Sometimes a walk on the quiet side is just what the doctor ordered. You want to feel like you’re meandering through a country song, not living la vida loca. Waterloo is the perfect place to abscond to when just such a mood strikes. Visit the Elmira Maple Syrup Festival in April – the largest one day maple syrup festival in the world – to eat your weight in syrup-covered pancakes and chow down on old-fashioned toffee. Take a quick drive (less than 20 km) to the Cambridge Butterfly Conservatory where monarchs aren’t the only winged creatures around. Bat specimens are on display, and other bugs flutter their way inside. If you feel like a highbrow evening is in order, visit Kitchener and grab seats for the Centre in the Square theatre. Continue your odyssey into relaxation with a stay at the Langdon Hall Country House and Spa or Delta Waterloo.
Plan your trip:
Read the Kitchener City Guide
View Waterloo Region Hotels
Vancouver in the spring is a great place to get your romance on. Or, you know, hang out with the fam. It’s up to you. Whether you’re wooing someone or taking the kids on an adventure, don’t miss the Vancouver Cherry Blossom Festival between late March and mid-April. Blooms fill the air and light up local branches; it’s almost enough to make you throw your arms out and spin around beneath falling petals (rom-com montage style). We won’t stop you. April also brings Sakura Days, a two-day event that showcases Japanese performing arts, culture, and cuisine.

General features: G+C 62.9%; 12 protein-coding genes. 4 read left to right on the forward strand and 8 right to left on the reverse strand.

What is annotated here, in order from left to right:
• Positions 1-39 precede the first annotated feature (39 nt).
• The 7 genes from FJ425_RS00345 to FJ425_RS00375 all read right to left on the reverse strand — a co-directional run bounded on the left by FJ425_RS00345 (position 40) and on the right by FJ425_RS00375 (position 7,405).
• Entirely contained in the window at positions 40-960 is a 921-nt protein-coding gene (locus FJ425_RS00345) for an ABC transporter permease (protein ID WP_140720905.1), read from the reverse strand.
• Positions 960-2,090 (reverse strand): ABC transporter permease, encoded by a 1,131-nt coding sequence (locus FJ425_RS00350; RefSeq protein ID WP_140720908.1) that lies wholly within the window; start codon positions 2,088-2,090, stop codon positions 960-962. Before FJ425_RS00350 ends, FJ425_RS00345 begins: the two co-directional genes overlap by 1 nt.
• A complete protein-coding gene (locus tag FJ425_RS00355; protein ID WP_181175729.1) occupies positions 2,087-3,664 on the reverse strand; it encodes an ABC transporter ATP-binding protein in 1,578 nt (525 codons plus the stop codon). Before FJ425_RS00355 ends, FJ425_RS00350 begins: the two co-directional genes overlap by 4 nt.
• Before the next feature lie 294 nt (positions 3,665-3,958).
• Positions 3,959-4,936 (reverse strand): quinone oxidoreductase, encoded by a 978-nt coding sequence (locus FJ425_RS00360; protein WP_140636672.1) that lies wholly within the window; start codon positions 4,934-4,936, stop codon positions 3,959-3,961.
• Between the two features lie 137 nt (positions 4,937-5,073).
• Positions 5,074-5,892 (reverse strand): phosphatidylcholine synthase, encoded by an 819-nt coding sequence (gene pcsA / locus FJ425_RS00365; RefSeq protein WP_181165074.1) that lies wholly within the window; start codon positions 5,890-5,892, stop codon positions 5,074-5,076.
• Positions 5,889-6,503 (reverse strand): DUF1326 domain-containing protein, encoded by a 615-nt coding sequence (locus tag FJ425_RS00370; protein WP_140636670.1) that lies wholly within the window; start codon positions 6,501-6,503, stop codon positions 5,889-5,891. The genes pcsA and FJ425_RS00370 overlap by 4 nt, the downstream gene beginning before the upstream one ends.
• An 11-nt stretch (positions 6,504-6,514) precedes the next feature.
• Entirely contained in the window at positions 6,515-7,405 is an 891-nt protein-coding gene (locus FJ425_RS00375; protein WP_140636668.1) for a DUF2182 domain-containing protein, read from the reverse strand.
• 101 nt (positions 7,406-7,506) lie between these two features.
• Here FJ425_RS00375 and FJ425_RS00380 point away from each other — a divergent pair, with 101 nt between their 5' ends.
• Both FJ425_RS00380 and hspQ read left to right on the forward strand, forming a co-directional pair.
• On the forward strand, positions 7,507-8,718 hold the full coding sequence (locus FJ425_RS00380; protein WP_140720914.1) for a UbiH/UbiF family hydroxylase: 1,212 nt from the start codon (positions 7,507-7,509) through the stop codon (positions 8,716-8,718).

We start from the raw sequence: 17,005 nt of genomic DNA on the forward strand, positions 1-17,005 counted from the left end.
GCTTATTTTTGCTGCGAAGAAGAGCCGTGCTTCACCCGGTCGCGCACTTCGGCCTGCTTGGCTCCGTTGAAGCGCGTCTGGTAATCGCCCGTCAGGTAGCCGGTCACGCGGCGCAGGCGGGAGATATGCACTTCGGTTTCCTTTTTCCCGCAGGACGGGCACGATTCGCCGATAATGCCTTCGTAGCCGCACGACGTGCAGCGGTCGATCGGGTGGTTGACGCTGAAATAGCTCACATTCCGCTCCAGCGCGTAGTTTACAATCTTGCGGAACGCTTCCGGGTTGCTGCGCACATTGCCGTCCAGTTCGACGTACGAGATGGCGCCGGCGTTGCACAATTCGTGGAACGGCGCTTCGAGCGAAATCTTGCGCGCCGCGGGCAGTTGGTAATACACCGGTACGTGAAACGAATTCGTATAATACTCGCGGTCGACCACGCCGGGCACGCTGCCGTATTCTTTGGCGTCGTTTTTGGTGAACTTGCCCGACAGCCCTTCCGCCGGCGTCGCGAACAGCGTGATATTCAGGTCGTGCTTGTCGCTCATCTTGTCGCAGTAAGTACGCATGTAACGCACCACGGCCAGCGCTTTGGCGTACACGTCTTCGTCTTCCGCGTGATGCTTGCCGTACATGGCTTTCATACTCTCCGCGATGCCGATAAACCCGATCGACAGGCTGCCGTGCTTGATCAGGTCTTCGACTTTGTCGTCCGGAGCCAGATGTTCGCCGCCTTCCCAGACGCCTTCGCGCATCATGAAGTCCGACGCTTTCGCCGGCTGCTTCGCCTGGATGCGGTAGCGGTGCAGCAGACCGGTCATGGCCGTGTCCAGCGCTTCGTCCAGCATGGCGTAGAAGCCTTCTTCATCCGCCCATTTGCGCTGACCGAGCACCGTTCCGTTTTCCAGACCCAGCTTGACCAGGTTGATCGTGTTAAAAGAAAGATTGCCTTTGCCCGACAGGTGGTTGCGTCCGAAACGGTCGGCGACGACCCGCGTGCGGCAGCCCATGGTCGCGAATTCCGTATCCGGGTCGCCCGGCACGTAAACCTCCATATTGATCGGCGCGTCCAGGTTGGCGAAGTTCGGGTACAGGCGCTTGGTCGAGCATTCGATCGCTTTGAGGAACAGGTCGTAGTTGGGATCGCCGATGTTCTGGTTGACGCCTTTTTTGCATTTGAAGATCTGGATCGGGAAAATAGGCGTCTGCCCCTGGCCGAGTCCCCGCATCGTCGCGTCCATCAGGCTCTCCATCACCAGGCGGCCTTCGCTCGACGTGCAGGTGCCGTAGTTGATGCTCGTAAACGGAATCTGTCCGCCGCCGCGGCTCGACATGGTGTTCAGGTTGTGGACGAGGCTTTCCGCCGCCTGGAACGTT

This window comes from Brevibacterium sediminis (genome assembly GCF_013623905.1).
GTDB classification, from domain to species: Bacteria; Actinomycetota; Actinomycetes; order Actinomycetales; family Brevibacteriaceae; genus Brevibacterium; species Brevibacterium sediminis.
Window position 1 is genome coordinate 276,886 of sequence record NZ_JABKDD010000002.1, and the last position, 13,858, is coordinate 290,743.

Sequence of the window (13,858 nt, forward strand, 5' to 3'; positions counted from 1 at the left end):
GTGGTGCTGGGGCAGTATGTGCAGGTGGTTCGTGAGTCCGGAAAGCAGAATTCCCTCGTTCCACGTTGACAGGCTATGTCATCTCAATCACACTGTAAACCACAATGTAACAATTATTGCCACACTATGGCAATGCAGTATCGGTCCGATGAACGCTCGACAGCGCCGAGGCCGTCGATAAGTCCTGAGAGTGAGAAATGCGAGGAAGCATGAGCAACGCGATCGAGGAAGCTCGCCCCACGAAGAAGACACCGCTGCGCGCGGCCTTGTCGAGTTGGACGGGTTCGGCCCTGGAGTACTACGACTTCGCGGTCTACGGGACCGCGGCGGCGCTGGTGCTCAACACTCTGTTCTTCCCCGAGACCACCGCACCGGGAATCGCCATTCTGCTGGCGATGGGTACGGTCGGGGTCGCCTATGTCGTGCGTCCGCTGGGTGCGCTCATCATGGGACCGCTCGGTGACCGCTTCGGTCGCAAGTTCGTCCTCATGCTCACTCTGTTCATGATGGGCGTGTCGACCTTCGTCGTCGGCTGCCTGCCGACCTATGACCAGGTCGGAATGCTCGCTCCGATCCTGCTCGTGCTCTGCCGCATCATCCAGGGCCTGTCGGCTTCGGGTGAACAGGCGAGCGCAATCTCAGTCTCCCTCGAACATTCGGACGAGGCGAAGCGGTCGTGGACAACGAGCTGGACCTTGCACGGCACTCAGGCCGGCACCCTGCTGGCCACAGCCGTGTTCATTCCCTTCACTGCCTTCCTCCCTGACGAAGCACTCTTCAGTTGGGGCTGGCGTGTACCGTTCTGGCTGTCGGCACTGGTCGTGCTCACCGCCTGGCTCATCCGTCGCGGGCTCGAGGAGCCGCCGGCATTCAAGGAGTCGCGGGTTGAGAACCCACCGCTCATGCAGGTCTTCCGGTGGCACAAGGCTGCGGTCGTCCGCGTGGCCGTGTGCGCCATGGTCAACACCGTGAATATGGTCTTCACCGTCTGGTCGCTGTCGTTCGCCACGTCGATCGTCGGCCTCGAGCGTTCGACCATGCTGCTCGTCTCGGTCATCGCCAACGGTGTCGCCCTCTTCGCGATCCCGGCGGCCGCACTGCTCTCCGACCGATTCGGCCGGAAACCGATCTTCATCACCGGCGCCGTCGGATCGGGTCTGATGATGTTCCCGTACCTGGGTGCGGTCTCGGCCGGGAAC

Spring is also whale watching season in Vancouver. Even if you don’t make it out for a tour, check out Jack’s Pub & Green Room Diner in Tofino and Starboard Grill in Port Alberni for spectacular water views and perhaps the distant splash of a massive fin. If you always envied Helen Hunt’s character in “Twister,” pack your best 90s camcorder and get ready to—sort of—recreate her storm chasing glory. We can’t promise the weather will be quite as exciting, but storm watching is a favourite Vancouver pastime in early spring.